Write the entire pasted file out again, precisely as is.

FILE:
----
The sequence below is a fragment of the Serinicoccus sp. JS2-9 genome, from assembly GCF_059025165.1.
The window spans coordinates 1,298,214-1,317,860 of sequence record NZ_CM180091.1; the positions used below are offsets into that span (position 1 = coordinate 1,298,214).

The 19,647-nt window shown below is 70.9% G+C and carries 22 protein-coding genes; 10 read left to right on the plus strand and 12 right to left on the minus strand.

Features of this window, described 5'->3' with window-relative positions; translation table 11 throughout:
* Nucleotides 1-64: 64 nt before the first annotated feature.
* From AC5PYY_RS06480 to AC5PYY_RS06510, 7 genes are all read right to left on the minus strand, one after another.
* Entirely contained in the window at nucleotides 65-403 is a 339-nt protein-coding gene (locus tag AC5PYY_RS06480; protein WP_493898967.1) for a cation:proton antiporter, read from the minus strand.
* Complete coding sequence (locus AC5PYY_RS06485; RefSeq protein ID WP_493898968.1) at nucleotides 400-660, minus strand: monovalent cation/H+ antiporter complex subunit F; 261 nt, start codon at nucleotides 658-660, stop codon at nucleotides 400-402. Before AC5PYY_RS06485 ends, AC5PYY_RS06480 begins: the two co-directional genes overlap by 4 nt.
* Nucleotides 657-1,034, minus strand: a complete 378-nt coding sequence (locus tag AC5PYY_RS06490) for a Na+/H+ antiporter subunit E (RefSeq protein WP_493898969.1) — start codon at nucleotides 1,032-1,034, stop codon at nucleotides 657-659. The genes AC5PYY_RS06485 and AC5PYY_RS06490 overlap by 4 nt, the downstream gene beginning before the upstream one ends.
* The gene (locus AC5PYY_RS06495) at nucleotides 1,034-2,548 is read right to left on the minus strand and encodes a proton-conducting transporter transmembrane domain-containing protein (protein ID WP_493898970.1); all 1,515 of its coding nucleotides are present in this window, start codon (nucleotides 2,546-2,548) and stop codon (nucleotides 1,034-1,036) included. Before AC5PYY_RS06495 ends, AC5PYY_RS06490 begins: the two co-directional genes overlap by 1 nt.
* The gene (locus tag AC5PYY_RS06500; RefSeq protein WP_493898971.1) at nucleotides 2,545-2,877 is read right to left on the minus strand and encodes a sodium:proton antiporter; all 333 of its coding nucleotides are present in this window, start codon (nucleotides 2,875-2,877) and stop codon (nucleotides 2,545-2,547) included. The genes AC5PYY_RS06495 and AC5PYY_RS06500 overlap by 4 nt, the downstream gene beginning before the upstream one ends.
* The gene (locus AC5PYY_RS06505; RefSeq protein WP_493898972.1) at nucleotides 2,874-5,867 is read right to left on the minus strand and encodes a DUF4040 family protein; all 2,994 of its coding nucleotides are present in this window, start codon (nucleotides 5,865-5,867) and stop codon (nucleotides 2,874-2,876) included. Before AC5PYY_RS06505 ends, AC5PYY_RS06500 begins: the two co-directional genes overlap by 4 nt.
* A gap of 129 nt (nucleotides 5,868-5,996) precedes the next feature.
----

The sequence below is a fragment of the Serinicoccus sp. JS2-9 genome, from assembly GCF_059025165.1.
The window spans coordinates 1,298,214-1,317,860 of sequence record NZ_CM180091.1; the positions used below are offsets into that span (position 1 = coordinate 1,298,214).

The 19,647-nt window shown below is 70.9% G+C and carries 22 protein-coding genes; 10 read left to right on the plus strand and 12 right to left on the minus strand.

Features of this window, described 5'->3' with window-relative positions; translation table 11 throughout:
* Nucleotides 1-64: 64 nt before the first annotated feature.
* From AC5PYY_RS06480 to AC5PYY_RS06510, 7 genes are all read right to left on the minus strand, one after another.
* Entirely contained in the window at nucleotides 65-403 is a 339-nt protein-coding gene (locus tag AC5PYY_RS06480; protein WP_493898967.1) for a cation:proton antiporter, read from the minus strand.
* Complete coding sequence (locus AC5PYY_RS06485; RefSeq protein ID WP_493898968.1) at nucleotides 400-660, minus strand: monovalent cation/H+ antiporter complex subunit F; 261 nt, start codon at nucleotides 658-660, stop codon at nucleotides 400-402. Before AC5PYY_RS06485 ends, AC5PYY_RS06480 begins: the two co-directional genes overlap by 4 nt.
* Nucleotides 657-1,034, minus strand: a complete 378-nt coding sequence (locus tag AC5PYY_RS06490) for a Na+/H+ antiporter subunit E (RefSeq protein WP_493898969.1) — start codon at nucleotides 1,032-1,034, stop codon at nucleotides 657-659. The genes AC5PYY_RS06485 and AC5PYY_RS06490 overlap by 4 nt, the downstream gene beginning before the upstream one ends.
* The gene (locus AC5PYY_RS06495) at nucleotides 1,034-2,548 is read right to left on the minus strand and encodes a proton-conducting transporter transmembrane domain-containing protein (protein ID WP_493898970.1); all 1,515 of its coding nucleotides are present in this window, start codon (nucleotides 2,546-2,548) and stop codon (nucleotides 1,034-1,036) included. Before AC5PYY_RS06495 ends, AC5PYY_RS06490 begins: the two co-directional genes overlap by 1 nt.
* The gene (locus tag AC5PYY_RS06500; RefSeq protein WP_493898971.1) at nucleotides 2,545-2,877 is read right to left on the minus strand and encodes a sodium:proton antiporter; all 333 of its coding nucleotides are present in this window, start codon (nucleotides 2,875-2,877) and stop codon (nucleotides 2,545-2,547) included. The genes AC5PYY_RS06495 and AC5PYY_RS06500 overlap by 4 nt, the downstream gene beginning before the upstream one ends.
* The gene (locus AC5PYY_RS06505; RefSeq protein WP_493898972.1) at nucleotides 2,874-5,867 is read right to left on the minus strand and encodes a DUF4040 family protein; all 2,994 of its coding nucleotides are present in this window, start codon (nucleotides 5,865-5,867) and stop codon (nucleotides 2,874-2,876) included. Before AC5PYY_RS06505 ends, AC5PYY_RS06500 begins: the two co-directional genes overlap by 4 nt.
* A gap of 129 nt (nucleotides 5,868-5,996) precedes the next feature.